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Sherman Left Mark and Name on Area

VALLEY 200: To commemorate the bicentennial of the San Fernando Mission and the San Fernando Valley, for 200 days we will feature people --some famous, some notorious-- who left their mark on the area.

September 02, 1997|MAGGIE BARNETT

The man who gave his name to two streets and an entire community in the San Fernando Valley was a 19-year-old New York schoolteacher when he headed west in 1873 seeking a geographical cure for his ill health.

Moses Hazeltine Sherman arrived nearly penniless in Arizona, where in 17 years he built such a vast fortune in real estate, banking, ranching and railroads that he was the greatest taxpayer in Phoenix.

He became known as "General" M.H. Sherman, an honorary title stemming more from his friendship with Arizona's governor than any exploits in battle.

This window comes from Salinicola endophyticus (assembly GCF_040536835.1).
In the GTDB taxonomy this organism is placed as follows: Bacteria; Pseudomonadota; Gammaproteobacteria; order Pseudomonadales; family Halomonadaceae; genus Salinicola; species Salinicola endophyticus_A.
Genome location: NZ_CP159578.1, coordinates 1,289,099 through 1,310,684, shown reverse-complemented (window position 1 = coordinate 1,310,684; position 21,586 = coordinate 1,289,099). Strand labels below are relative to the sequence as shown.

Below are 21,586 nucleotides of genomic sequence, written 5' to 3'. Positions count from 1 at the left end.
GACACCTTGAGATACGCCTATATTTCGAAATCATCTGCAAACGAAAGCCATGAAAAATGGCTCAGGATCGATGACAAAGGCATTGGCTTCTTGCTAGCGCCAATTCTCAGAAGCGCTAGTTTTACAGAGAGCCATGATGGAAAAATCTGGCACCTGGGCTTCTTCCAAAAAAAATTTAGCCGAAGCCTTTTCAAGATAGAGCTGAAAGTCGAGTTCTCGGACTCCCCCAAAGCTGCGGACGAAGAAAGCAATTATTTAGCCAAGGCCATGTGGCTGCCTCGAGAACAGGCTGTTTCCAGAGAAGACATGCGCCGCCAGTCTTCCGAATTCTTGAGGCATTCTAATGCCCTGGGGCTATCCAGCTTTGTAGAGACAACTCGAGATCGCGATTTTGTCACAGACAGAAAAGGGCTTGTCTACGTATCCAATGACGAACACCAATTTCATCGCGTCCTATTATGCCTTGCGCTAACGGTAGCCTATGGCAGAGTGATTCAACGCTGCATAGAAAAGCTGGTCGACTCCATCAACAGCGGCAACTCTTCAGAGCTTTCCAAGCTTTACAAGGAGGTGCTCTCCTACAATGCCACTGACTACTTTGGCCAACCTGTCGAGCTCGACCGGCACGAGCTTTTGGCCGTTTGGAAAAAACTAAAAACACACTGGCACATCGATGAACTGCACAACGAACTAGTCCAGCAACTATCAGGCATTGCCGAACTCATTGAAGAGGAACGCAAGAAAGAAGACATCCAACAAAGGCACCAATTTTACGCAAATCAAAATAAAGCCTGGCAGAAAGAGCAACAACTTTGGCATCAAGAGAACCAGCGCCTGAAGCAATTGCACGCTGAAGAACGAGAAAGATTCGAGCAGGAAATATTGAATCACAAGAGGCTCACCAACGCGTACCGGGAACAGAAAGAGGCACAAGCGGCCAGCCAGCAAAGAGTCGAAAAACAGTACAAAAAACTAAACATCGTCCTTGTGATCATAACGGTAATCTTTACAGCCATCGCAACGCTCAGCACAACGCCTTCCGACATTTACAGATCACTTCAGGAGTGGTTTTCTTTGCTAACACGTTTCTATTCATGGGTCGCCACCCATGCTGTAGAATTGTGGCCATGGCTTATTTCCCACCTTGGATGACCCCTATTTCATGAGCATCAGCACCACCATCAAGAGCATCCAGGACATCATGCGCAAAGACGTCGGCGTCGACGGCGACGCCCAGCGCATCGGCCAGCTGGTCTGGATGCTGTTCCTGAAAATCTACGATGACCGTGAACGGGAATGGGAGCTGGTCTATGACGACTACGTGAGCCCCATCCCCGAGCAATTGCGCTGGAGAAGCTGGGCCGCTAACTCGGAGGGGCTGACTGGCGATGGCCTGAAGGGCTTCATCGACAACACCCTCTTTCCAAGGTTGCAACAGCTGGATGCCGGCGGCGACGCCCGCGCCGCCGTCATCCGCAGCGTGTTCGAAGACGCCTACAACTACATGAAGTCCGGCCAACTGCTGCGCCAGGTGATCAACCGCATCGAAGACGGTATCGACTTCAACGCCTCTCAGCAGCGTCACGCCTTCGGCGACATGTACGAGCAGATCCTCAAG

Looking to expand his railroad holdings, Sherman came to Los Angeles to co-found the Consolidated Electric Railway Co. in 1891. By 1893, the company was operating 35 miles of electric line, which eventually became the famed "Red Car" system that ran from Pasadena to Santa Monica and down to Redondo Beach.

The iconic "Hollywood" sign is a relic of a real estate syndicate he founded in 1901, beckoning buyers to the large subdivision called "Hollywoodland." A second syndicate that Sherman was involved in bought 47,000 acres in the San Fernando Valley.

Critics accused this syndicate of conspiracy in connection with the Owens Valley water project, which turned the Valley from a dry riverbed into a garden oasis, greatly multiplying the original investment.

Although the syndicate had originally agreed not to name developments after themselves, they did. Sherman Oaks, Sherman Way and Hazeltine Avenue testified to the general's involvement.

The Times obituary following his death on Oct. 9, 1932, praised Sherman for his philanthropy, citing the "immense sums in personal aid" he had routinely given to a "long list of worthy unfortunates." But his greatest contribution was an uncanny ability to attract money to the region.

One biographer claims that investors sometimes ran in fear when they saw him coming, afraid they wouldn't be able to resist his powers of persuasion.

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